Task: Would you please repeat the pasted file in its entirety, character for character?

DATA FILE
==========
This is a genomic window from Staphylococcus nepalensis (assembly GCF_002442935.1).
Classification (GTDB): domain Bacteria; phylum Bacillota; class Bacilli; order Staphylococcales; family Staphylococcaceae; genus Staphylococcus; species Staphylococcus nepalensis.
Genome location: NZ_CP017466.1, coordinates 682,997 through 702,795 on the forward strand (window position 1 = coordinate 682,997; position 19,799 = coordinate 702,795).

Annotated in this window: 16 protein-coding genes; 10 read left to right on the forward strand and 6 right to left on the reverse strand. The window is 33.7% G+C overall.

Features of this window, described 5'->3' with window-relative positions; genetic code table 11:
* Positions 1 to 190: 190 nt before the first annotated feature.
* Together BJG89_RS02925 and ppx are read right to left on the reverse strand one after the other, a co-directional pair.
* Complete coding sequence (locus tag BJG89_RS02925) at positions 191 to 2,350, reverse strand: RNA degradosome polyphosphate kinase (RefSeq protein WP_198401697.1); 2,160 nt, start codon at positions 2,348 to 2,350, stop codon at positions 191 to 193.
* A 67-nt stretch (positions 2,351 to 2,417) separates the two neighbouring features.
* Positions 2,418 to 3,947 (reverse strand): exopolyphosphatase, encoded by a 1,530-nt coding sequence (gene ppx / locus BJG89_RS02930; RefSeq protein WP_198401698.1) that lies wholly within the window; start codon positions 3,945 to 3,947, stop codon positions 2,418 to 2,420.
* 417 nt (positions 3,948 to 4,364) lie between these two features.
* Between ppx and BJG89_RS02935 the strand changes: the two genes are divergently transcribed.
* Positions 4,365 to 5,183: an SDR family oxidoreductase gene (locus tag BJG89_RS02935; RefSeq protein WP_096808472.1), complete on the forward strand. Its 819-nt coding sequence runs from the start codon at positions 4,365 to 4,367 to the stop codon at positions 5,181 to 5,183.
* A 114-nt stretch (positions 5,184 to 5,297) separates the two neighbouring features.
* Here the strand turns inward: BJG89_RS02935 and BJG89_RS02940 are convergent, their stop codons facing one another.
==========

This is a genomic window from Staphylococcus nepalensis (assembly GCF_002442935.1).
Classification (GTDB): domain Bacteria; phylum Bacillota; class Bacilli; order Staphylococcales; family Staphylococcaceae; genus Staphylococcus; species Staphylococcus nepalensis.
Genome location: NZ_CP017466.1, coordinates 682,997 through 702,795 on the forward strand (window position 1 = coordinate 682,997; position 19,799 = coordinate 702,795).

Annotated in this window: 16 protein-coding genes; 10 read left to right on the forward strand and 6 right to left on the reverse strand. The window is 33.7% G+C overall.

Features of this window, described 5'->3' with window-relative positions; genetic code table 11:
* Positions 1 to 190: 190 nt before the first annotated feature.
* Together BJG89_RS02925 and ppx are read right to left on the reverse strand one after the other, a co-directional pair.
* Complete coding sequence (locus tag BJG89_RS02925) at positions 191 to 2,350, reverse strand: RNA degradosome polyphosphate kinase (RefSeq protein WP_198401697.1); 2,160 nt, start codon at positions 2,348 to 2,350, stop codon at positions 191 to 193.
* A 67-nt stretch (positions 2,351 to 2,417) separates the two neighbouring features.
* Positions 2,418 to 3,947 (reverse strand): exopolyphosphatase, encoded by a 1,530-nt coding sequence (gene ppx / locus BJG89_RS02930; RefSeq protein WP_198401698.1) that lies wholly within the window; start codon positions 3,945 to 3,947, stop codon positions 2,418 to 2,420.
* 417 nt (positions 3,948 to 4,364) lie between these two features.
* Between ppx and BJG89_RS02935 the strand changes: the two genes are divergently transcribed.
* Positions 4,365 to 5,183: an SDR family oxidoreductase gene (locus tag BJG89_RS02935; RefSeq protein WP_096808472.1), complete on the forward strand. Its 819-nt coding sequence runs from the start codon at positions 4,365 to 4,367 to the stop codon at positions 5,181 to 5,183.
* A 114-nt stretch (positions 5,184 to 5,297) separates the two neighbouring features.
* Here the strand turns inward: BJG89_RS02935 and BJG89_RS02940 are convergent, their stop codons facing one another.